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Jeff Nuttall

glasgowpic“THE GLASGOW HERALD” Obituary by Neil Cooper, January 19 2004

Jeff Nuttall; born July 8,1933, died January 4, 2004.

When Jeff Nuttall collapsed leaving the pub where his trad jazz band had played a lunchtime residency for a decade, it was a gloriously fitting end for a man whose entire life had been a Happening. Whether it was as co-founder of influential British performance art troupe The People Show, or as the author of Bomb Culture, one of the seminal texts of its era, Nuttall was at the forefront of a very English take on counter-cultural activity.

Rather than mind-expanding psychedelic trips, his activities revolved around northern art schools and life seen through the bottom of a glass. Latterly as a poet and bit-part TV actor, including a perfectly cast Friar Tuck in Robin Hood, and in films such as The World Is Not Enough and Scandal, he married free creative expression with the basic need to earn a crust.

Pick up any book about the 1960s, and Nuttall is invariably in the thick of all the liberating chaos that ran amok in the arts labs of the day. He was there at every significant protest and event, from the 1950s CND marches to the famed 1965 Royal Albert Hall poetry reading organised by Michael Horovitz.

Born in Clitheroe, Lancashire, in 1933, Nuttall spent his teens in the village of Orcop, close to the Welsh border, where his father was the local headmaster. By the time he made his way through art schools in Hereford and Bath, his appetite for life was already made apparent by his marriage to Jane Louch, a teacher at Hereford. In their 20 years together they raised a daughter and three sons.

After National Service in the 1950s he played trumpet in Soho's Cottage Club, emulating and personifying his generation's about to be focussed restlessness epitomised by Jimmy Porter's anti-hero in John Osborne's Look Back In Anger. Yet, even while working as a secondary school art master, by the time he met sound poet Bob Cobbing in 1962, he'd moved some way from such bourgeois formalisations as the then dominant trend of Royal Court social realism. It was Cobbing who first turned him on to writing poetry, and by 1964 his teacher's salary was funding My Own Mag, in which text and image ran wild in between singing the praises of William Burroughs.

By 1966, Nuttall was contributing to the underground bible, International Times, or IT, whose first editor was Glasgow-born playwright and poet, Tom McGrath. In the same year, The People Show was born out of a desire by Nuttall for his scripts to be performed at a cobbled together event at the Notting Hill Gate Festival. Jazz composer Mike Westbrook came on board, and the group moved its activities into the Charing Cross Road basement of Better Books, then under Cobbing's management. Eventually, The People Show took up residence in the Drury Lane Arts Lab run by founder of Edinburgh's Traverse Theatre, Jim Haynes.

The show and the many ad hoc groups they begat, such as The John Bull Puncture Repair Kit and The New Fol De Rols, naturally found their way to a far looser Edinburgh Fringe than the one that exists today. As he recalls in Performance Art - Memoirs, Nuttall and co moved on to Rose Street, "the red light district of Edinburgh", as part of a theatre conference. They improvised a grotesque narrative of domestic disharmony around The Abbotsford and other hostelries not always impressed by their interlopers. Other events took place in the then still hippified Traverse, still in its old Grassmarket home. One piece, Walter, upset both theatre management, which at that time included the late Nicholas Fairburn, and the critics. Anarchy wasn't to everybody's taste.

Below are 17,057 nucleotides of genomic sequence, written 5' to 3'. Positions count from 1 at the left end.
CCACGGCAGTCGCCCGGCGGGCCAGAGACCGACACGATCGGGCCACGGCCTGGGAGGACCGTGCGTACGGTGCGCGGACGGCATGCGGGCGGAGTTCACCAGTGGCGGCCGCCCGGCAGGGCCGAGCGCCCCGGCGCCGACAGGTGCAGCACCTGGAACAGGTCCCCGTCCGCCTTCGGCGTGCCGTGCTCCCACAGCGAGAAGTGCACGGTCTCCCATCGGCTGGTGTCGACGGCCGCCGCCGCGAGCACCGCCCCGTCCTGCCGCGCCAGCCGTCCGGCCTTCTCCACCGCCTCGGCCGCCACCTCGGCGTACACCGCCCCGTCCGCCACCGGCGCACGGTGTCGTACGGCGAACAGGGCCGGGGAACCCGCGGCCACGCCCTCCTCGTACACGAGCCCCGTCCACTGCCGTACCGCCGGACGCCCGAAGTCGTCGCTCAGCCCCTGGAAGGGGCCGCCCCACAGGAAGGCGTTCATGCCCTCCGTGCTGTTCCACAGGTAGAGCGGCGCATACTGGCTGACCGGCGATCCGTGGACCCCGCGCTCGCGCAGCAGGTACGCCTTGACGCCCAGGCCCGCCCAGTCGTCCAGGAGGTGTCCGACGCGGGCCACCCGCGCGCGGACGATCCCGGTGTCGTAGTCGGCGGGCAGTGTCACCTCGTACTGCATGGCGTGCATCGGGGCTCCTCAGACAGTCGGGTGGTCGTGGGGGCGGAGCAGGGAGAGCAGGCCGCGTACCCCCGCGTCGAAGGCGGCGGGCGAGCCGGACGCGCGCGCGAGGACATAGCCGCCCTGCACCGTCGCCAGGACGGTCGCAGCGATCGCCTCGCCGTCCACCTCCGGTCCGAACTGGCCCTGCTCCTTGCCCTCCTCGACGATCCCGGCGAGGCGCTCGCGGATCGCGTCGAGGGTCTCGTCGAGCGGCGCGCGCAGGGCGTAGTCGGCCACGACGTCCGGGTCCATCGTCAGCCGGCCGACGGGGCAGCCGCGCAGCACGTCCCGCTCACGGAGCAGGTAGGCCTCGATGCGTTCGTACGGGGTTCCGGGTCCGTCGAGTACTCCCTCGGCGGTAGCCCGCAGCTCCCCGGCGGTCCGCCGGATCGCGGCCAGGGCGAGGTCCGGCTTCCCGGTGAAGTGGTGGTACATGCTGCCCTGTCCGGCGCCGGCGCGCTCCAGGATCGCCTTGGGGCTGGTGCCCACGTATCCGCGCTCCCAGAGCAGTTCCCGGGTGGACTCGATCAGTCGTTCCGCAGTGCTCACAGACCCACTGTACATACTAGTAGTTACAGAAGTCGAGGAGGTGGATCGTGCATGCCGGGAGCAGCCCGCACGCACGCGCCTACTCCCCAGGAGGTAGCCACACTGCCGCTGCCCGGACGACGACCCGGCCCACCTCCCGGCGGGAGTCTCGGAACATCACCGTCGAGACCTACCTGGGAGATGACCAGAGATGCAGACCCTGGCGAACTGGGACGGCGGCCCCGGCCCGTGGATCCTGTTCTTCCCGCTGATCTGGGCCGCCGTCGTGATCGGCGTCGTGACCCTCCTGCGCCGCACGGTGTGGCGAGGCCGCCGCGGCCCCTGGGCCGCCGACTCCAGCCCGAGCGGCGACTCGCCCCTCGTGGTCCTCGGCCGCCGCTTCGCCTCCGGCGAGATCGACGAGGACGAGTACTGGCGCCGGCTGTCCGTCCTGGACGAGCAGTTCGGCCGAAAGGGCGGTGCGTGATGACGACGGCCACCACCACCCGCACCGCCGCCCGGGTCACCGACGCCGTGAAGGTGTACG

Nuttall discovered this first hand in 1968, when the publication of Bomb Culture seemed to mark the end of an era that in some parts of the world was only just igniting. The book argued living for and in the moment was the natural reaction of a generation who'd grown up in fear of nuclear war. It damned some of the times' inherent silliness. If he'd turned on, tuned in and dropped out, some suggested, he might have understood it more.

For all his leanings towards the experimental, Nuttall was by nature a social animal, and understood the power of populism, as demonstrated in King Twist, his biographical homage to northern club comic Frank Randle, a contemporary of George Formby. He also published several novels among his 40 books, also penning a study of Coxhill, The Bald Soprano.

Somewhere in the midst, Nuttall taught, first at Bradford Art School, then lecturing in Leeds before becoming head of Fine Arts at Liverpool Polytechnic, now John Moores University. Such was his standing among his peers that in 1975 Nuttall became chair of the National Poetry Society, and was the Poets Conference nominee for Poet Laureate. He spent several years with Amanda Porter, who bore him another two sons, before settling for the last 17 years with actress Jill Richards.

His Selected Poems was published at the very end of last year, and can now be viewed as an accidental swansong and taking stock of almost half a century's worth of garrulous provocation by a pivotal figure, whose artistry and social grace defined a more innocent age of poetry and jazz.

A parting counterblast aimed at the philistines intent on destroying culture came in 2001 with Art And The Degradation Of Awareness. Its exposť of the capitalist commodification of contemporary art and culture had the same lacerating intention; to make things happen.

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